The decision by New Zealand’s central bank to cut rates suggests a more pragmatic central bank operating without fear of political backlash.
Around 70 per cent of economists surveyed by Bloomberg were confident that the Reserve Bank would cut rates this month. Kapstream managing director and portfolio manager Raymond Lee wasn’t one of them. He felt that employment is strong enough for the cash rate to remain unchanged for the time being. However, he also believes the federal election had a role to paly in the RBA’s decision.
“Being so close to an election, we felt the RBA wouldn’t cut given what that might signal. They wouldn’t cut before an election unless it was an emergency event,” Mr Lee told Investor Daily.
“We think they will wait for the election to see what the outcome is and what the fiscal policies will be.”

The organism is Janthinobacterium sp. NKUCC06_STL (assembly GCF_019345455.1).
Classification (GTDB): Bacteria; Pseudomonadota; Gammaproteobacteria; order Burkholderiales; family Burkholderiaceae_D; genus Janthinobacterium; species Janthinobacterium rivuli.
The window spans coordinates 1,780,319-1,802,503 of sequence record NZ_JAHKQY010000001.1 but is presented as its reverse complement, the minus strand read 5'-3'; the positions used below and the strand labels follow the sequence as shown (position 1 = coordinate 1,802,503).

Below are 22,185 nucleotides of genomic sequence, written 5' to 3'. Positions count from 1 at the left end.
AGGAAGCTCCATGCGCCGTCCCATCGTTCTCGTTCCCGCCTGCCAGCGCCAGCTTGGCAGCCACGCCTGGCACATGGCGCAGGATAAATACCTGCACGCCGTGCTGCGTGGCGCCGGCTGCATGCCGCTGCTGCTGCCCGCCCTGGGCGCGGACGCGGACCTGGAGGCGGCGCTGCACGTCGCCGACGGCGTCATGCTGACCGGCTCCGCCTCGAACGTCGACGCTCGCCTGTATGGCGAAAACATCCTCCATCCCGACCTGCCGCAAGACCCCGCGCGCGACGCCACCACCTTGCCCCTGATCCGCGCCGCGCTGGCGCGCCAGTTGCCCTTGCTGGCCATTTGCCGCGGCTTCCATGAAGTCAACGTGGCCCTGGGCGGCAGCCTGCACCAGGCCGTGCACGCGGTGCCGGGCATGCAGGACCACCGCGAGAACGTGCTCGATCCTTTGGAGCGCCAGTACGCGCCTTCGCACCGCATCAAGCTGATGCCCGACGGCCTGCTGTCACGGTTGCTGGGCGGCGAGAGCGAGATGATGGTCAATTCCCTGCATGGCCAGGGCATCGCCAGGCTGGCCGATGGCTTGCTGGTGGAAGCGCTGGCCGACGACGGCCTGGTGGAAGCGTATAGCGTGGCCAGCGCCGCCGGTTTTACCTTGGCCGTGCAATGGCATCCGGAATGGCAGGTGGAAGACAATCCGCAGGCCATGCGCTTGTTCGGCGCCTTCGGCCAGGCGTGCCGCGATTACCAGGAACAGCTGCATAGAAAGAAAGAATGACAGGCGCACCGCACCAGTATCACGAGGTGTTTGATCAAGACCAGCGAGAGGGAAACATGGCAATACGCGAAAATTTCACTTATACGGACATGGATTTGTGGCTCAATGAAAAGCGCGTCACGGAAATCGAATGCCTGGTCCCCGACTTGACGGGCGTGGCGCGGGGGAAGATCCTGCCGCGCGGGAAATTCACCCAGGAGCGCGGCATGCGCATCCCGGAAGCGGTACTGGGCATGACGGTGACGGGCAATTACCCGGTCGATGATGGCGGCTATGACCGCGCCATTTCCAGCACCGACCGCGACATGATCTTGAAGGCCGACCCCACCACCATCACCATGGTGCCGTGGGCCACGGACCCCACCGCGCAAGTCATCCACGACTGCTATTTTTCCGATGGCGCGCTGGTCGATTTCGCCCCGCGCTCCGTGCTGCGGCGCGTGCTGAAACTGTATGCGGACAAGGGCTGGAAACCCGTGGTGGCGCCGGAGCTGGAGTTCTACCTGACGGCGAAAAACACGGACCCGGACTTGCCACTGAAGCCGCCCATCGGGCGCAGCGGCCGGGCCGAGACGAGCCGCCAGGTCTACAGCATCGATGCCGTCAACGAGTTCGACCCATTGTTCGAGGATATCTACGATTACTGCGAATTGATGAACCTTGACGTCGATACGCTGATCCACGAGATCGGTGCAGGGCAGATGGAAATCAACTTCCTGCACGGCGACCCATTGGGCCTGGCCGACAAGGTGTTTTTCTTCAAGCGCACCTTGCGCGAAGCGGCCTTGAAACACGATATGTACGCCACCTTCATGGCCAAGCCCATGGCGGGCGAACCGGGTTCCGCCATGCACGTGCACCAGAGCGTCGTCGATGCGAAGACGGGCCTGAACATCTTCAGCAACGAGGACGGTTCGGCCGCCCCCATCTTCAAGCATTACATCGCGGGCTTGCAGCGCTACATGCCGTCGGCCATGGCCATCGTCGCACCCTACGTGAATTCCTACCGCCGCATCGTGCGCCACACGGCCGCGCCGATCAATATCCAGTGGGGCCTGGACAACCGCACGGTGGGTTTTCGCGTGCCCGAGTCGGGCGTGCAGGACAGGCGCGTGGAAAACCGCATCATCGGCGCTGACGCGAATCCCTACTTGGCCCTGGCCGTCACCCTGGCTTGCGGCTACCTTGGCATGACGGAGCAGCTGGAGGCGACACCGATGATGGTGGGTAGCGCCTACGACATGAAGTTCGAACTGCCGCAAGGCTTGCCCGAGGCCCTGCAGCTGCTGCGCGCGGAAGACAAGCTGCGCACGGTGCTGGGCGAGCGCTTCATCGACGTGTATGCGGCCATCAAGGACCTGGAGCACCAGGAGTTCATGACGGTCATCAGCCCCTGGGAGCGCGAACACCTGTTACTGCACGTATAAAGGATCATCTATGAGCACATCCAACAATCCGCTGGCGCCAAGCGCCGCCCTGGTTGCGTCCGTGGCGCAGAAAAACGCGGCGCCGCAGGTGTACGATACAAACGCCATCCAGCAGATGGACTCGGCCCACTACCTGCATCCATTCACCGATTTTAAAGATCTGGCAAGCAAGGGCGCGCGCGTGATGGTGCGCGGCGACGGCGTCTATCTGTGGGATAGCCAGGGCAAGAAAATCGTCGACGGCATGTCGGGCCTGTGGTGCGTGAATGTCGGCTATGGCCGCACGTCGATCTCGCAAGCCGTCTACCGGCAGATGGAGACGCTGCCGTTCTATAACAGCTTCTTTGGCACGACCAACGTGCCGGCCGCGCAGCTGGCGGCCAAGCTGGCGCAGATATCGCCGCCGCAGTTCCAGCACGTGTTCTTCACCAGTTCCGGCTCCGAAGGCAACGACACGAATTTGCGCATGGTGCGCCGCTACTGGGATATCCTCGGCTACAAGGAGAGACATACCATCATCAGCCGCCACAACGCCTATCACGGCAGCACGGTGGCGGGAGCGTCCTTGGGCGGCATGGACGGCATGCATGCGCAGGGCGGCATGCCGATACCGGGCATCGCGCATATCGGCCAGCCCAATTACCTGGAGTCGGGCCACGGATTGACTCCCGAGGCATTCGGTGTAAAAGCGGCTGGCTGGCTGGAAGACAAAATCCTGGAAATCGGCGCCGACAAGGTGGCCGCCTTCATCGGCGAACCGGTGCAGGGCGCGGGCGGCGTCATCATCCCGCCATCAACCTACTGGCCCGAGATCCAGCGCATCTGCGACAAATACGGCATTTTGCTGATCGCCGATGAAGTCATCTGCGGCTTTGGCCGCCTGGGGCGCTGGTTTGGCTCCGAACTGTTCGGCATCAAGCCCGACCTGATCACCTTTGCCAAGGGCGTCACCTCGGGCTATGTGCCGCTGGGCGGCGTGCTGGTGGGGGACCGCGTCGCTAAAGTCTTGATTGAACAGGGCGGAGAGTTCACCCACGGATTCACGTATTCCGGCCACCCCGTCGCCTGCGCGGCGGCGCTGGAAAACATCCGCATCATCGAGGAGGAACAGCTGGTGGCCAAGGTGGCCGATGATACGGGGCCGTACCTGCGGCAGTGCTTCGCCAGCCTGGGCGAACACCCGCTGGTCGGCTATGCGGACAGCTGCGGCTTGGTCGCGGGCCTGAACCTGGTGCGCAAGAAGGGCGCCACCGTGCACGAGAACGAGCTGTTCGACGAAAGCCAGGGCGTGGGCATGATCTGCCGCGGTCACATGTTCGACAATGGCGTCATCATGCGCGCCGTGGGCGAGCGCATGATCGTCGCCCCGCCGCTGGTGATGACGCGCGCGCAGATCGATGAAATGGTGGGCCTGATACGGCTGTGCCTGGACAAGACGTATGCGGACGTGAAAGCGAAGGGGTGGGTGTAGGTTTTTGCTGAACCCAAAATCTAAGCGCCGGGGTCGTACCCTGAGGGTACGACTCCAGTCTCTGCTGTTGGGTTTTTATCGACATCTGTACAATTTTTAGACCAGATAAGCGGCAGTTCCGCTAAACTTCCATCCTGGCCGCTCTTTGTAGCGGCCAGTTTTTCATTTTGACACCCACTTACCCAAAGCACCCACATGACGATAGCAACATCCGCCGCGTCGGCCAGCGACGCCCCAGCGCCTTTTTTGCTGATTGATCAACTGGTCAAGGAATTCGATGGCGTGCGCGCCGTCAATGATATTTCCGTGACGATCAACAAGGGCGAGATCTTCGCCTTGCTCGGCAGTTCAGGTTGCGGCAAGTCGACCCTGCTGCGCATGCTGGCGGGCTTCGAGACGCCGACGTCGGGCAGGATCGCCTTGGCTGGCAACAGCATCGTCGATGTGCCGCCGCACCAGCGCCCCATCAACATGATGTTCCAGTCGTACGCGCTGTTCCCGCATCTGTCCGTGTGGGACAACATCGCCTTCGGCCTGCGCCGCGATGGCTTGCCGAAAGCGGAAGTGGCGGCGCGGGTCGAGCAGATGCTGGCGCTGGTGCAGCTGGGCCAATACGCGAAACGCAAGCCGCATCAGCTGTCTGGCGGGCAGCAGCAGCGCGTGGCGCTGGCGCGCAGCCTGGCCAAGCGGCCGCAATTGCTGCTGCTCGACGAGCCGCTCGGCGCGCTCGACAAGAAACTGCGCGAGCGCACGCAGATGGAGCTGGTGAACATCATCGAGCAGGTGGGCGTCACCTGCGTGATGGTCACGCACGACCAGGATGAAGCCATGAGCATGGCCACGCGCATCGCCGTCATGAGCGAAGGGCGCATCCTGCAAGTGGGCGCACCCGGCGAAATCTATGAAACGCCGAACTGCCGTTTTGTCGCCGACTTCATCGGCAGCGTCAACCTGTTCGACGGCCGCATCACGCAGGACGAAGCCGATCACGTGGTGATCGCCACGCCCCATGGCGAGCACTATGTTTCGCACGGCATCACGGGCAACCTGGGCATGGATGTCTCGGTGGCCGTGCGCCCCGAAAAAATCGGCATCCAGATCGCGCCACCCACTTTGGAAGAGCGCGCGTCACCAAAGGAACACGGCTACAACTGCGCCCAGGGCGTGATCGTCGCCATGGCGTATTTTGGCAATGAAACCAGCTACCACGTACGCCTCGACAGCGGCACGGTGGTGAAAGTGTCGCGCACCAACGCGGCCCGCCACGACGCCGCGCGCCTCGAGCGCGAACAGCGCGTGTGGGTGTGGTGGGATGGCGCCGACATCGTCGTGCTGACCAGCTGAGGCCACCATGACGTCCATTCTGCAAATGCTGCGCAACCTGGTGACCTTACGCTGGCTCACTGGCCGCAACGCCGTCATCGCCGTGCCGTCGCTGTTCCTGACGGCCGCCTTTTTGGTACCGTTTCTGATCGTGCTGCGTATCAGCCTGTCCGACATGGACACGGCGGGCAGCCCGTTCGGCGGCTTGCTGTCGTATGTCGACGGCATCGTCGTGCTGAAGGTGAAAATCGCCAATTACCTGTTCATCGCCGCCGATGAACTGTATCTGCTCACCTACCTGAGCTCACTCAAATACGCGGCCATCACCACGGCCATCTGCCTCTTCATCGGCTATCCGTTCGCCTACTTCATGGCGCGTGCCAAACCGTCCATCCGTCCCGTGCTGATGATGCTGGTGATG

A day after the RBA announced rates would be on hold, the Reserve Bank of New Zealand lowered its official cash rate by 25 basis points.
“The New Zealand economy is very similar to Australia,” Mr Lee said. “Inflation is low. The outlook for employment growth is a little bit more subdued in New Zealand. While the unemployment rate in New Zealand is lower than ours, it has been moving in the wrong direction.”
AMP Capital chief economist Shane Oliver was confident of a rate cut this month, but says the federal election played a “big role” in the central bank’s decision to hold.
“The federal election may have been a big factor. In the run-up to the decision Labor commented that a rate cut would signal how bad the economy is. The RBA may have taken the view that it is just to political at the moment to do anything,” Mr Oliver said. “I think the election played a big role in their decision.
“The RBNZ looks more proactive than the RBA does. New Zealand opted to cut rates on the back of a forecast that jobs growth would slow. It was basically in anticipation of some sort of deterioration in jobs growth and therefore a downward revision to their inflation forecast. The RBA seems more reluctant.”
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